The most notorious serial killer in living memory may finally be unmasked thanks to modern-day technology and clever detective work.
Investigators are now planning to use DNA found at one of the Zodiac Killer’s suspected crime scenes to reveal the murderer’s true face.
‘It’s probably the greatest American unsolved serial killing case,’ cold case detective Ken Mains told Fox News. ‘I’m very confident it can be solved.’
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The Zodiac Killer (police sketch left) may finally be identified from DNA found at the murder scene of Cheri Jo Bates (right). She was stabbed to death in 1966 in Riverside, California
Mains believes the killer’s DNA has been obtained from the scene of the grisly murder of 18-year-old student Cheri Jo Bates.
Bates was attacked, stabbed to death and nearly beheaded on October 30, 1966, while leaving the library at Riverside Community College.
‘During the examination of Bates’ clothing, I discovered, without a doubt, two bloody handprints at the bottom of her pants,’ Mains said.
THE ZODIAC KILLER’S REIGN OF TERROR
The serial killer operated in Northern California in the late ’60s and early ’70s – his identity is still not known.
Evading capture, he taunted police by sending clues to local Bay Area press in the form of cryptograms.
In one of those letters, he identified himself as ‘Zodiac’ and began using the Celtic cross symbol used on Zodiac-brand watches.
Though police linked him to five murders and two survivors, he boasted of at least 37 victims in his letters to the press.
‘We have touch DNA from those handprints,’ added the former FBI task force member and Marine Corps vet, who stars in HISTORY’s new documentary series The Hunt For The Zodiac Killer.
He believes that the killer was one of two men: Ross Sullivan and Lawrence Kane.
Sullivan worked at the library outside which Bates was killed, and bore a striking resemblance to police sketches of the killer.
He also wore military-style boots with prints similar to those found at the murder scene, and was interviewed by police in connection with Bates’ death – though never charged.
He had an interest in cryptography, which means he may have been capable of creating the elaborate coded letters sent to newspapers by the killer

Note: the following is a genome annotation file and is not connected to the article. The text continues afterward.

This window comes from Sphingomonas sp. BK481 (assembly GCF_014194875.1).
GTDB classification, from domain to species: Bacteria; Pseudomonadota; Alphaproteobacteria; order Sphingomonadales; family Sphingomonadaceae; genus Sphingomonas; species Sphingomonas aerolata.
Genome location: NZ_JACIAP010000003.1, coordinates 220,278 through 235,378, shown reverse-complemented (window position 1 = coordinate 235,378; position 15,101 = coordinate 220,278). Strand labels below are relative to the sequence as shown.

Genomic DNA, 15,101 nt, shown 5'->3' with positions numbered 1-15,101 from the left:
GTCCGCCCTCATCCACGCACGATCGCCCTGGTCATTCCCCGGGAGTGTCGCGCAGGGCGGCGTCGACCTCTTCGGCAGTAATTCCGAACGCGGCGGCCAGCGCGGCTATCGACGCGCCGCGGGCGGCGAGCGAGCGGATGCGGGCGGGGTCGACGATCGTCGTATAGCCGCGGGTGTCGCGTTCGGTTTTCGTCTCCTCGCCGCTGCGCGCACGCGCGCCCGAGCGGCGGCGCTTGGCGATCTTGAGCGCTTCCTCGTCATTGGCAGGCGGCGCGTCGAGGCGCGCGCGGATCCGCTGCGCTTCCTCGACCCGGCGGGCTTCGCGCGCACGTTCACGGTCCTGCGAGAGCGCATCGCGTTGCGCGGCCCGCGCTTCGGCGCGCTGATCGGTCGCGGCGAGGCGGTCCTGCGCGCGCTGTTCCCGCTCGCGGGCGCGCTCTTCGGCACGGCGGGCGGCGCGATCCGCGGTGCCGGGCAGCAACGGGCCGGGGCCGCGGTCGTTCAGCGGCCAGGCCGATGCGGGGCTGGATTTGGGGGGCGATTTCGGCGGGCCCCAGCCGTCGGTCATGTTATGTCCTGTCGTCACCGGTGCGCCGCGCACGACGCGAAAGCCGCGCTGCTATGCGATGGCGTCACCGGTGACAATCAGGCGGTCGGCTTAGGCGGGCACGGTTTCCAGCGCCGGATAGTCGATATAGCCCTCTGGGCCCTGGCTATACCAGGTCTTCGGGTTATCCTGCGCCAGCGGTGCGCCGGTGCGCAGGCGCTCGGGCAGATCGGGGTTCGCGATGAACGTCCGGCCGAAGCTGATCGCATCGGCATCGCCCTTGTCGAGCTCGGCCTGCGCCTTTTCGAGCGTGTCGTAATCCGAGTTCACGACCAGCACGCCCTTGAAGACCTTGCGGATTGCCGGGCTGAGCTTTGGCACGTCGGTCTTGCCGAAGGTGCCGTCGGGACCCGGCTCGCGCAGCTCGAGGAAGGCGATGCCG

And he was arrested in 1968, the year of the first Zodiac killings, for ‘bizarre behavior’ in Santa Barbara – not far from where the murders took place.
Sullivan’s current whereabouts are unknown; if he is alive, he will be 76 years old.
Kane, meanwhile, was a cryptographer for the Navy – again suggesting that he may have been able to write the complex letters – who died in 2010.
Only seven attacks were confirmed by police as being those of the Zodiac Killer – and Bates’ is not one of them.
However, six months after her death, her father, the local police and the Press-Enterprise all received letters signed ‘Z’ with the message ‘She had to die there will be more’.
Two of the investigators’ prime suspects are Ross Sullivan (left), who worked at the library Bates’ body was found outside; and Lawrence Kane (right), an expert in cryptography
The Zodiac Killer wrote complex cryptograms and ciphers that he sent to the press. This super computer is now being used to decode the mysterious messages
And after a 1970 report linked Bates’ murder to the Zodiac Killer, he wrote to the LA Times claiming that he had murdered Bates and others in the Riverside area.
Riverside police maintain that her death was not a Zodiac case, and say that at most the real killer was trying to falsely claim credit for her killing.
Nevertheless, Mains is hopeful that he and his compatriots on the show – LA homicide detective Sal LaBarbera and code-breaker Kevin Knight – will crack the case.
One of the tools they have in their arsenal is CARMEL, a supercomputer that is being used to analyze and decode the elaborate cryptograms in Zodiac’s letters.
The team claim that it has already solved a substantial portion of Z340, the astoundingly complex 340-character cipher mailed on November 8, 1969, to the San Francisco Chronicle.
THE ZODIAC KILLER’S VICTIMS
This is Z340, the Zodiac killer’s most infamous cipher, which has remained unsolved – although Mains and his team are using a supercomputer to figure it out
Although the Zodiac Killer claimed to have killed as many as 37 people in his letters to local newspapers, police have only linked five murders – and two other injuries – to him.
On December 20, 1968, David Arthur Faraday, 17, and Betty Lou Jensen, 16, were on their first date when they pulled over into a lovers’ lane on Lake Herman Road in Benicia. There, they were forced from the car by a killer and Faraday was shot in the head. Jensen began to run away but was shot multiple times in the back.
On July 4, 1969, Michael Renault Mageau, 19, and Darlene Elizabeth Ferrin, 22, were in the parking lot of Blue Rock Springs Park in Vallejo – 4 miles from the first crime scene – when they were shot ‘to pieces’, according to the investigator. But while Ferrin was pronounced dead on arrival, Mageau survived being shot in the face, neck and chest.
On September 27, 1969, Bryan Calvin Hartnell, 20, and Cecelia Ann Shepard, 22, were having a picnic at Lake Berryessa in Napa County when they were approached by a hooded man who bound and stabbed them. Hartnell survived eight stab wounds to his back, but Shepard died two days later.
On October 11, 1969, cab driver Paul Lee Stine, 29, picked up a passenger and drove him to Presidio Heights – where he was shot in the back of the head and robbed. The killer also ripped part of Stine’s shirt, which he later sent with a letter to a local newspaper.
Four other victims and one other escapee have been connected to the Zodiac Killer, but none have been confirmed.